PM names Peters min­is­ter of dis­ar­ma­ment

The Timaru Herald - - FRONT PAGE - HENRY COOKE

In her first for­eign pol­icy speech in of­fice, Prime Min­is­ter Jacinda Ardern re­in­stated the Cabi­net port­fo­lio of dis­ar­ma­ment and arms con­trol.

Ardern an­nounced her deputy Win­ston Peters would take up the min­is­te­rial role.

‘‘The port­fo­lio re­spon­si­bil­ity will be given to Rt Hon Win­ston Peters, and is an ac­knowl­edg­ment of the em­pha­sis this govern­ment places on our long held an­ti­nu­clear stance, and the role we must play now and in the fu­ture,’’ Ardern said to a New Zealand In­sti­tute of In­ter­na­tional Af­fairs con­fer­ence yes­ter­day morn­ing.

‘‘The pur­suit of dis­ar­ma­ment is as vi­tal to­day as it was when Nor­man Kirk and David Lange pro­claimed New Zealand’s op­po­si­tion to nu­clear weapons and nu­clear test­ing in the Pa­cific.’’

The Labour govern­ment of then-Prime Min­is­ter David Lange banned nu­clear armed and pro­pelled ships from New Zealand wa­ters in the 1980s. The cabi­net po­si­tion was dis­es­tab­lished by the pre­vi­ous govern­ment.

Ardern an­nounced she was also look­ing at an early rat­i­fi­ca­tion of Treaty on the Pro­hi­bi­tion of Nu­clear Weapons, which New Zea- land signed last year.

‘‘At a time when risks to global peace and se­cu­rity are grow­ing and the rules-based sys­tem is un­der such pres­sure, we must recom­mit our­selves to the cause of non-pro­lif­er­a­tion and dis­ar­ma­ment, and to the norms and rules which sup­port those en­deav­ours,’’ Ardern said.

‘‘Risks to global peace and se­cu­rity are grow­ing. The great­est chal­lenge we have to­day comes from North Korea, sit­u­ated right here in our re­gion.’’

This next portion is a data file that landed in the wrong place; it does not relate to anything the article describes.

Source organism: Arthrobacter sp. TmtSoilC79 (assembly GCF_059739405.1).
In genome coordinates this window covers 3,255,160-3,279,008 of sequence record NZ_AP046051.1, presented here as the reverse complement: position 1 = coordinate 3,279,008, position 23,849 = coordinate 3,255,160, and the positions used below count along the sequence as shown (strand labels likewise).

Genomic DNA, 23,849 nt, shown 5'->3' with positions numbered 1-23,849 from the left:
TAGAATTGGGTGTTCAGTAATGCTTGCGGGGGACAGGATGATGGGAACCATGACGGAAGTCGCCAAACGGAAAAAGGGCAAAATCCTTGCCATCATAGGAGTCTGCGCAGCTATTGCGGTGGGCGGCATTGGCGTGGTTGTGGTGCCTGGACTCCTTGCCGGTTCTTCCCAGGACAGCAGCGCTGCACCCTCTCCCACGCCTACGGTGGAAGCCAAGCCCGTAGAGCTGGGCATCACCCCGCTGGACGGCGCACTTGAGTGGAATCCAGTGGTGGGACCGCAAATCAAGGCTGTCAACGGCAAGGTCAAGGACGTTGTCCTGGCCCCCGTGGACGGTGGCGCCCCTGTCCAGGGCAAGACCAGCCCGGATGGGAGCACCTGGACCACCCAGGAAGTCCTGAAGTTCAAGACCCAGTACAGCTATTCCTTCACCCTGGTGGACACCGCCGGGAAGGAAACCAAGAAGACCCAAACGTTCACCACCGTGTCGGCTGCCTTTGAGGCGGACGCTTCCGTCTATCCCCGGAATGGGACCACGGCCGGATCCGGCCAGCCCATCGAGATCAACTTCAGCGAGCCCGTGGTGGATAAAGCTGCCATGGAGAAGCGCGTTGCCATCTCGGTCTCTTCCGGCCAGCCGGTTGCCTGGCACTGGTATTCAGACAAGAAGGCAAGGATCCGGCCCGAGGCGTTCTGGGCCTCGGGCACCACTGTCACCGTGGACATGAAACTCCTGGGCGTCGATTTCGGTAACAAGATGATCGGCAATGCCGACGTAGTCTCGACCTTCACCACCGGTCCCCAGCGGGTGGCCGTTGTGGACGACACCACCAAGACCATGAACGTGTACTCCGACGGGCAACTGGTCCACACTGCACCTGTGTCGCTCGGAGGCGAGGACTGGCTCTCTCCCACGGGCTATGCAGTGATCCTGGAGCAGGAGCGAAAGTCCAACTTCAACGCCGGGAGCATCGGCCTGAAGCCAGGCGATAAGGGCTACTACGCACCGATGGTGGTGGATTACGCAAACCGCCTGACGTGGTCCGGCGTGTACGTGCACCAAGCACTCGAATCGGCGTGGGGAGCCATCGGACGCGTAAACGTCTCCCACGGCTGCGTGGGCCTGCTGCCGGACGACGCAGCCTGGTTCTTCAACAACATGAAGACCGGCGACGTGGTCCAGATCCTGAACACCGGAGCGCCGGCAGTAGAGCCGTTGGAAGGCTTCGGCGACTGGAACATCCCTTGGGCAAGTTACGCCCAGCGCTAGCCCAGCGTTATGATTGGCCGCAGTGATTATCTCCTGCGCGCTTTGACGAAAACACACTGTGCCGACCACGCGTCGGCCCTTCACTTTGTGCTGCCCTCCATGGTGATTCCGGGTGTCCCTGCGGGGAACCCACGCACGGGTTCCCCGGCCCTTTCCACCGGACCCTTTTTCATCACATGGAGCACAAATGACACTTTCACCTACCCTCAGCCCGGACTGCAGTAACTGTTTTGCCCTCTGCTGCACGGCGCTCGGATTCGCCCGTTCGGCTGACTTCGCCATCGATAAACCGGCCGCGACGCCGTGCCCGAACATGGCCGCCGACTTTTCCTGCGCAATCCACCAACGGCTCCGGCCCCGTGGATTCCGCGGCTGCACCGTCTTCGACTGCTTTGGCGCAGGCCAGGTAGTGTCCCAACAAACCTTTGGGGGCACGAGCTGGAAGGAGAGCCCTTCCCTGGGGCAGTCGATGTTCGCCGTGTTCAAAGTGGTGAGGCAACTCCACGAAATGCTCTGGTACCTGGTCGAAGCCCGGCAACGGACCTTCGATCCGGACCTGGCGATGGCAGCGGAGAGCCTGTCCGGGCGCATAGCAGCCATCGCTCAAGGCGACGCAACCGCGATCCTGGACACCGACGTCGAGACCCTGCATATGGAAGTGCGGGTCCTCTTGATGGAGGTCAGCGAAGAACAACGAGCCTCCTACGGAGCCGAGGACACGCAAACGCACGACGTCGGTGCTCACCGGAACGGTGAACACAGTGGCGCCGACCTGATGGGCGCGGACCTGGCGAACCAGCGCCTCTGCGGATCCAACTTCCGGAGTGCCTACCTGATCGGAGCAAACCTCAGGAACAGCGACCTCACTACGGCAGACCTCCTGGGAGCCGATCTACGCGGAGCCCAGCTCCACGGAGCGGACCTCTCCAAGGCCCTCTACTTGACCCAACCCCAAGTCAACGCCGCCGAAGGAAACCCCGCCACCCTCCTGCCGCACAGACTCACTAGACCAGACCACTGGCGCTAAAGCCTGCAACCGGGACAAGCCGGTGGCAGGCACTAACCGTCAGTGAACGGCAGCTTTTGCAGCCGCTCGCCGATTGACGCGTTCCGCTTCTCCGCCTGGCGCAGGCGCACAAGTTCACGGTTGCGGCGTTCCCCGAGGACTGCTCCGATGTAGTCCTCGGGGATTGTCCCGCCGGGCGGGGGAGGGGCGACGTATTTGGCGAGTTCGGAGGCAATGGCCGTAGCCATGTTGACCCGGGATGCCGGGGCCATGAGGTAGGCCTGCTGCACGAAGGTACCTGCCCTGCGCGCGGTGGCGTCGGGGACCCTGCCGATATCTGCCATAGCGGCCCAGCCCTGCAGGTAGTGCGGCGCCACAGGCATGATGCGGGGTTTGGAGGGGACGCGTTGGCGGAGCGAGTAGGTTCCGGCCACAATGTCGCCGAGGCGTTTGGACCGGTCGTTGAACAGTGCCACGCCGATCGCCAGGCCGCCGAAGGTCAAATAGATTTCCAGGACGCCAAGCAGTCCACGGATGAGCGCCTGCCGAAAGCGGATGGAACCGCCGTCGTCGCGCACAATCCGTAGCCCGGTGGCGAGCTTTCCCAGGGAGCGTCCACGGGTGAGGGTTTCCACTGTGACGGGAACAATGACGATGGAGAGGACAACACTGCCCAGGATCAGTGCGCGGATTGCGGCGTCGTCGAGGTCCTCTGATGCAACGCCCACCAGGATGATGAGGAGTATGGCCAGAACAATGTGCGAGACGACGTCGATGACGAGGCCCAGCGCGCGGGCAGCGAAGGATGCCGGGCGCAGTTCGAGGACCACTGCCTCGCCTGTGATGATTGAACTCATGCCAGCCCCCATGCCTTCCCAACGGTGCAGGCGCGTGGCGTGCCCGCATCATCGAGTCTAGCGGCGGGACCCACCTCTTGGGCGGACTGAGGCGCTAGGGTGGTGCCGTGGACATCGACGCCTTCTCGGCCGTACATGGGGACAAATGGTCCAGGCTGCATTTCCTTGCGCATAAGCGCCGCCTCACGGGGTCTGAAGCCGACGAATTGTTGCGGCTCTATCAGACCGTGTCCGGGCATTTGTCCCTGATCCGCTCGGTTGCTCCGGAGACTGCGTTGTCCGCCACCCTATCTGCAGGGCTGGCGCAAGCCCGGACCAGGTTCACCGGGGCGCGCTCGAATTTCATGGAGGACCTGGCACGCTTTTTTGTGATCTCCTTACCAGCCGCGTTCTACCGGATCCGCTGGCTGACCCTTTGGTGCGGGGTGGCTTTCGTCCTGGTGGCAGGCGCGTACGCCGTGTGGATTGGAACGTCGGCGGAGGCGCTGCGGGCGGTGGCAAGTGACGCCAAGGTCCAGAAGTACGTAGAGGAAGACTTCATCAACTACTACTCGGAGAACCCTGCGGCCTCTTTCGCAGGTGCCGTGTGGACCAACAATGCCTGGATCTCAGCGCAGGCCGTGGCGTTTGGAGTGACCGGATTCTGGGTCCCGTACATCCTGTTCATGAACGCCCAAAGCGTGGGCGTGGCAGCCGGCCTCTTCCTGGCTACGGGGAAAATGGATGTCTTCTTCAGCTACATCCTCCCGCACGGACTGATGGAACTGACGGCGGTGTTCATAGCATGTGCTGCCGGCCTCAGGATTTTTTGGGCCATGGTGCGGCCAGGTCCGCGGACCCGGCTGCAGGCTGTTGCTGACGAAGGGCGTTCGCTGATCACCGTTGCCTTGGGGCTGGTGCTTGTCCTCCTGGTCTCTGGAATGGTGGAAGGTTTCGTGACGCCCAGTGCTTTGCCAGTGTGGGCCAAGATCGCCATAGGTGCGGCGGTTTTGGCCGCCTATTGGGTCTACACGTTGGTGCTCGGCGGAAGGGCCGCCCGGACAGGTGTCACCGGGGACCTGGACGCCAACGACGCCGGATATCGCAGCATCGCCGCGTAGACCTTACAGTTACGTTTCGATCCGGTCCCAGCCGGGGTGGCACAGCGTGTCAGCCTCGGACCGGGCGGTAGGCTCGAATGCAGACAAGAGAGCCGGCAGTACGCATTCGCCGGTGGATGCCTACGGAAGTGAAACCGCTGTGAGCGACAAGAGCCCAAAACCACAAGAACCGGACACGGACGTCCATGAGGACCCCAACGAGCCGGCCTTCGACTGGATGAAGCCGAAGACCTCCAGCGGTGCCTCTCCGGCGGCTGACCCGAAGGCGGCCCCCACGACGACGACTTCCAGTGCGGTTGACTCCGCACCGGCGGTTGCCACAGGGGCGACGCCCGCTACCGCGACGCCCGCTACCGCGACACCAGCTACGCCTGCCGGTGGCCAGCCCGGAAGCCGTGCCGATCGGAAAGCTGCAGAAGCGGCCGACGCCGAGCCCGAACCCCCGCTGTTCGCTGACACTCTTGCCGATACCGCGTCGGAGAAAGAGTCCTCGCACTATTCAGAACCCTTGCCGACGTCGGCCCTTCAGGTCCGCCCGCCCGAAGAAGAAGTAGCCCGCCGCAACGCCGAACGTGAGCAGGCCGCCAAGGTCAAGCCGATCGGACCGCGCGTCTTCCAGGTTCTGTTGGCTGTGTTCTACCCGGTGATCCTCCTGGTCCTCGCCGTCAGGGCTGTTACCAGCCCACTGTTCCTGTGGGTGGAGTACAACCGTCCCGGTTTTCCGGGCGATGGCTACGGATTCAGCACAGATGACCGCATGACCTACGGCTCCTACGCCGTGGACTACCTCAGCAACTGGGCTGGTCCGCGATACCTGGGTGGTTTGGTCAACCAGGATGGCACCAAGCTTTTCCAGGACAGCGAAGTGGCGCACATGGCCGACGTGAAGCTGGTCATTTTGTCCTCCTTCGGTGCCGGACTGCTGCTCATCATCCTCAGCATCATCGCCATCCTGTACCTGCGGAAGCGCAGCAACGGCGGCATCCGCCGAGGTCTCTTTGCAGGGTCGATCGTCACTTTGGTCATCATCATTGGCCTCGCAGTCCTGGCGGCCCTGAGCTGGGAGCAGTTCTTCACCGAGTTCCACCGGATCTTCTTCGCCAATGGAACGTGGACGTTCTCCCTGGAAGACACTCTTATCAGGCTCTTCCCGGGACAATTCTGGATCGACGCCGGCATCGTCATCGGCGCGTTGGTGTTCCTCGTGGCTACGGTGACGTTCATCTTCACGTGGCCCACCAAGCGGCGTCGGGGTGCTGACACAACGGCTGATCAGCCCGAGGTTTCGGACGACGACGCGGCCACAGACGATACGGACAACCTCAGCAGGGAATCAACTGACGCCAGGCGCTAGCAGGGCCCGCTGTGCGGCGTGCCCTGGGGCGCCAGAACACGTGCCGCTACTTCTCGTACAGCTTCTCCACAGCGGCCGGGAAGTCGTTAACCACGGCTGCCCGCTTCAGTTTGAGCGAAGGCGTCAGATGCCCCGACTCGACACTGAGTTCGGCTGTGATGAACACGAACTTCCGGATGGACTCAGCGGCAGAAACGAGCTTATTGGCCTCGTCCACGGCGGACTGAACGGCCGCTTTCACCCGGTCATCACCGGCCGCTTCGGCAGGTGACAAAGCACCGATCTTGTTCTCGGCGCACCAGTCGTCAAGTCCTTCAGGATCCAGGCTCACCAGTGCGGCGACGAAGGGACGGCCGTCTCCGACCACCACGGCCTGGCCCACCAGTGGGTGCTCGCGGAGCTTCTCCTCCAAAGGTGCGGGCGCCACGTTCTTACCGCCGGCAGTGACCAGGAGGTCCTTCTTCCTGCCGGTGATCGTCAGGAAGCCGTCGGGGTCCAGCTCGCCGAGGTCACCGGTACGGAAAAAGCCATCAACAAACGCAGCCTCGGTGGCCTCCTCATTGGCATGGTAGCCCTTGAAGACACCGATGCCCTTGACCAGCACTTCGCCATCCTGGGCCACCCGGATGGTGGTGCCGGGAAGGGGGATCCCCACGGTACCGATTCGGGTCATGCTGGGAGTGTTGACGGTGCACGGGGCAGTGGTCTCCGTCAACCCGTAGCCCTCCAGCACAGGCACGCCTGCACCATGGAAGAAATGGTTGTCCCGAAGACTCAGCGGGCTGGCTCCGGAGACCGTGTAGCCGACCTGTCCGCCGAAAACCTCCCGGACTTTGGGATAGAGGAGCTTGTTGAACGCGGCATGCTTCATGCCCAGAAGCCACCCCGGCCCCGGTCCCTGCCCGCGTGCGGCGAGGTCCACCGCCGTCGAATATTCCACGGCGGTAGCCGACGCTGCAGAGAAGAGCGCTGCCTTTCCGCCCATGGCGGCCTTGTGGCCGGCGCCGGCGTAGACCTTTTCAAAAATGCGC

The speech fo­cused on the im­por­tance of al­lies and the rules based or­der for small na­tions like New Zealand.

‘‘Small coun­tries need friends. We will look to strengthen part­ner­ships with long-stand­ing friends who share our val­ues,’’ Ardern said.

In a ques­tion and an­swer ses­sion af­ter the speech the prime min­is­ter said the big­gest threat fac­ing New Zealand was a break­down in this rules based or­der.

She also noted real dif­fer­ences with close friend­ships.

‘‘The real strength of any im­por­tant re­la­tion­ship lies in its breadth and abil­ity to en­com­pass dif­fer­ence. For ex­am­ple, we were dis­ap­pointed at the United States with­drawal from the Paris agree­ment and some of its po­si­tion­ing on trade,’’ Ardern said. ‘‘But our re­la­tion­ship with the US is cer­tainly ro­bust enough to with­stand those dif­fer­ences.’’

She also noted dif­fer­ences with China, while prais­ing them for move­ment on cli­mate change and trade lib­er­al­i­sa­tion. ‘‘ My govern­ment will speak hon­estly and openly with our friends in Bei­jing. Whether it is about hu­man rights, pur­su­ing our trade in­ter­ests, or the se­cu­rity and sta­bil­ity of our re­gion.’’

Deputy Prime Min­is­ter Win­ston Peters

Newspapers in English

Newspapers from New Zealand

© PressReader. All rights reserved.